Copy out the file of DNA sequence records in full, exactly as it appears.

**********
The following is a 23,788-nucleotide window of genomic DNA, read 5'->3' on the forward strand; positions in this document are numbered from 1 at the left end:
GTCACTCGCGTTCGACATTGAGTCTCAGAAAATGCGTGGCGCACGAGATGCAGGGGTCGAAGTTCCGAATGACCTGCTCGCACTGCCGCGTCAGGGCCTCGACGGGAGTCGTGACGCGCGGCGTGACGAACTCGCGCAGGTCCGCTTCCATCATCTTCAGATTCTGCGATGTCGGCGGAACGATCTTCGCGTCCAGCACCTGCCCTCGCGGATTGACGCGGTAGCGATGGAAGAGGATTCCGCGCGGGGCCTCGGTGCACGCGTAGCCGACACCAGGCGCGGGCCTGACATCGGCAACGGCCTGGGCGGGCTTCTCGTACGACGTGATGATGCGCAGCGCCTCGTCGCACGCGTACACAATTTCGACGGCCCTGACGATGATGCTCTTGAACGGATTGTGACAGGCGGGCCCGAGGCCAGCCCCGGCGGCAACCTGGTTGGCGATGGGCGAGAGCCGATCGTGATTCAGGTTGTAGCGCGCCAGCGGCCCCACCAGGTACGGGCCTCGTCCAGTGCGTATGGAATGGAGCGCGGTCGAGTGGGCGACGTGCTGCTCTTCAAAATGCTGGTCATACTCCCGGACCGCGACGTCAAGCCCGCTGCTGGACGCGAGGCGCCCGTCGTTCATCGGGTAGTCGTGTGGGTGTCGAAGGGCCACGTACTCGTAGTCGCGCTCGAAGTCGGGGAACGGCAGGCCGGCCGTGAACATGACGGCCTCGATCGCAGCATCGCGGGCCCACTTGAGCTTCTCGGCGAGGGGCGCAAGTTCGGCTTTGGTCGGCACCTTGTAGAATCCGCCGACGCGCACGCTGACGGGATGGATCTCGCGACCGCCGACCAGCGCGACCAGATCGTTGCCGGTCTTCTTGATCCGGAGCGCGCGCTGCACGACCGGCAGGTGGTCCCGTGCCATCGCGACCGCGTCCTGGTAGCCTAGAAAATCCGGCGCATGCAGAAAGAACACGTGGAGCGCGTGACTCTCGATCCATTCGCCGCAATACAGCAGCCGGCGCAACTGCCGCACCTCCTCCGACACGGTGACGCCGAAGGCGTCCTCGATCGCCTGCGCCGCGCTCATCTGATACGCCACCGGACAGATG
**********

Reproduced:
The following is a 23,788-nucleotide window of genomic DNA, read 5'->3' on the forward strand; positions in this document are numbered from 1 at the left end:
GTCACTCGCGTTCGACATTGAGTCTCAGAAAATGCGTGGCGCACGAGATGCAGGGGTCGAAGTTCCGAATGACCTGCTCGCACTGCCGCGTCAGGGCCTCGACGGGAGTCGTGACGCGCGGCGTGACGAACTCGCGCAGGTCCGCTTCCATCATCTTCAGATTCTGCGATGTCGGCGGAACGATCTTCGCGTCCAGCACCTGCCCTCGCGGATTGACGCGGTAGCGATGGAAGAGGATTCCGCGCGGGGCCTCGGTGCACGCGTAGCCGACACCAGGCGCGGGCCTGACATCGGCAACGGCCTGGGCGGGCTTCTCGTACGACGTGATGATGCGCAGCGCCTCGTCGCACGCGTACACAATTTCGACGGCCCTGACGATGATGCTCTTGAACGGATTGTGACAGGCGGGCCCGAGGCCAGCCCCGGCGGCAACCTGGTTGGCGATGGGCGAGAGCCGATCGTGATTCAGGTTGTAGCGCGCCAGCGGCCCCACCAGGTACGGGCCTCGTCCAGTGCGTATGGAATGGAGCGCGGTCGAGTGGGCGACGTGCTGCTCTTCAAAATGCTGGTCATACTCCCGGACCGCGACGTCAAGCCCGCTGCTGGACGCGAGGCGCCCGTCGTTCATCGGGTAGTCGTGTGGGTGTCGAAGGGCCACGTACTCGTAGTCGCGCTCGAAGTCGGGGAACGGCAGGCCGGCCGTGAACATGACGGCCTCGATCGCAGCATCGCGGGCCCACTTGAGCTTCTCGGCGAGGGGCGCAAGTTCGGCTTTGGTCGGCACCTTGTAGAATCCGCCGACGCGCACGCTGACGGGATGGATCTCGCGACCGCCGACCAGCGCGACCAGATCGTTGCCGGTCTTCTTGATCCGGAGCGCGCGCTGCACGACCGGCAGGTGGTCCCGTGCCATCGCGACCGCGTCCTGGTAGCCTAGAAAATCCGGCGCATGCAGAAAGAACACGTGGAGCGCGTGACTCTCGATCCATTCGCCGCAATACAGCAGCCGGCGCAACTGCCGCACCTCCTCCGACACGGTGACGCCGAAGGCGTCCTCGATCGCCTGCGCCGCGCTCATCTGATACGCCACCGGACAGATG